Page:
Author of McCain: The Myth of a Maverick tells other McCain critics to get their facts straight, cut the cheap armchair psychological analysis:
The harsh truth is that the overwhelming majority of POWs, including McCain, “broke” under torture at some point. As would I, and certainly any writer for Rolling Stone, in about five seconds.
Although McCain has received praise for refusing early release, some critics rightly point out that he was just one of hundreds to do so. Still, this glosses over the most pertinent part of McCain’s heroism: By all accounts, his noisy resistance to everyday humiliations, and his profane outburst at a made-for-propaganda Christmas service in 1968, gave great strength to his fellow POWs. McCain was an inveterate communicator in Hanoi, tapping code like mad to keep his comrades’ spirits up and even acting as chaplain when conditions in the prisons started to improve.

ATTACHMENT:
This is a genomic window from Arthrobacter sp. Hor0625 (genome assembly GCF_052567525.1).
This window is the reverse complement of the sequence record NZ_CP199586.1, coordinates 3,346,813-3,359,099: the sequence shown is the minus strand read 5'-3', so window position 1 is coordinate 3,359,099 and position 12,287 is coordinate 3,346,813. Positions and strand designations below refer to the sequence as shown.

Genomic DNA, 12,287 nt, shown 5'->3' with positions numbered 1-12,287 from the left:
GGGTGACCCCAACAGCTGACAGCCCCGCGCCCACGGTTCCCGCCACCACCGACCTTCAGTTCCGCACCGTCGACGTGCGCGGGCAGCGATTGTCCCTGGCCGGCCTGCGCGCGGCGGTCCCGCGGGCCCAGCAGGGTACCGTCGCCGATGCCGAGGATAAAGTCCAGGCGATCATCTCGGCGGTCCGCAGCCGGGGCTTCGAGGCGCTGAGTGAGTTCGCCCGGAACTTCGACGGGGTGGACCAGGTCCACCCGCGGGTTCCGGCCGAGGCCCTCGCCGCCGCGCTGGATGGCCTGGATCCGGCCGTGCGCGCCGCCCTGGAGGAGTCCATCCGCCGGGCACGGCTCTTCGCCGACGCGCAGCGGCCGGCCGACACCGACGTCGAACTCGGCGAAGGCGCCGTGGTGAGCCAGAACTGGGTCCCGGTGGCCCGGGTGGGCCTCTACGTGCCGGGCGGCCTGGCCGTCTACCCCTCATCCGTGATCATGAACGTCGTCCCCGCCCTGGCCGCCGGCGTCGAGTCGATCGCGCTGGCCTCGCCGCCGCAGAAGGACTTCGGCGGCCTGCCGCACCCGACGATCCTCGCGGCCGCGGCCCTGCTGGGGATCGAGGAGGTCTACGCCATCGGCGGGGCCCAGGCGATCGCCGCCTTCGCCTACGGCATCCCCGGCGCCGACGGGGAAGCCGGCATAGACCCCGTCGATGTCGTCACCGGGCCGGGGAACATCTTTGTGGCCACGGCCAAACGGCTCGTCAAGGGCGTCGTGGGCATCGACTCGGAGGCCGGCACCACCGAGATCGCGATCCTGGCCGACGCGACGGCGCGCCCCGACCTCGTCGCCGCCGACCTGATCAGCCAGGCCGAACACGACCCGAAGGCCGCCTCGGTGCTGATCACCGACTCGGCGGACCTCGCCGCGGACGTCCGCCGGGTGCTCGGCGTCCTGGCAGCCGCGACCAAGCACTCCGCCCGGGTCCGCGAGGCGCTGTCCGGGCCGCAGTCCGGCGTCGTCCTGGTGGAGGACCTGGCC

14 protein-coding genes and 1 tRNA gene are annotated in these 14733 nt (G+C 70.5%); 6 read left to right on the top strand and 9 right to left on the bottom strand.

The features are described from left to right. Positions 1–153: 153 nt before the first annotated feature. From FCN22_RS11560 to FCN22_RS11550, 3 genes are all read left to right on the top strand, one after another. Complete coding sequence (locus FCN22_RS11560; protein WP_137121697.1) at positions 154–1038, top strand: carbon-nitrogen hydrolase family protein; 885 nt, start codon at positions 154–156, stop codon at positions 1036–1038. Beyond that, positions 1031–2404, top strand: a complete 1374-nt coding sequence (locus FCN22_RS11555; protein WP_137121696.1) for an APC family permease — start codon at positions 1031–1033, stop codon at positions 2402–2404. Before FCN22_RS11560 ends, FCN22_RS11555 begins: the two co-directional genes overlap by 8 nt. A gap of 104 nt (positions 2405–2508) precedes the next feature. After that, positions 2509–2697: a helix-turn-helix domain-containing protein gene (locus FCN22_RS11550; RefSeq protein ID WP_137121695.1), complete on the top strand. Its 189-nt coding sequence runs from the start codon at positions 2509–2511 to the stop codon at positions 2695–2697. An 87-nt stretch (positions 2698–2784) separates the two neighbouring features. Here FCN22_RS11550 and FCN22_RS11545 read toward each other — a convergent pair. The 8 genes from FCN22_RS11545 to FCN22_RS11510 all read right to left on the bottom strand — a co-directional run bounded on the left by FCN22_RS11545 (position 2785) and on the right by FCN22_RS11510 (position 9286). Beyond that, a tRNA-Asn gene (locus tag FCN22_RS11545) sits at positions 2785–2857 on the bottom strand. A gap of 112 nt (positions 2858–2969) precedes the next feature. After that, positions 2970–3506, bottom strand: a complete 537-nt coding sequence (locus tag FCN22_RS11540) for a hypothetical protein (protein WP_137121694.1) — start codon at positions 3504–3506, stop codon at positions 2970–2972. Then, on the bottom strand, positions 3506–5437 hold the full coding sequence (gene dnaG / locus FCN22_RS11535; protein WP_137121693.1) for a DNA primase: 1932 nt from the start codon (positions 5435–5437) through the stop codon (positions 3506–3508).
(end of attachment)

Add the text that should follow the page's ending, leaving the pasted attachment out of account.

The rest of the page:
As for the suggestion in Rolling Stone that Vietnam may have turned him into some kind of erratic and unpredictable rage-aholic, just know that little Johnny McCain was known for his outlandish temper at age 2 — his mom used to dunk him in a bathtub full of ice just to calm him down.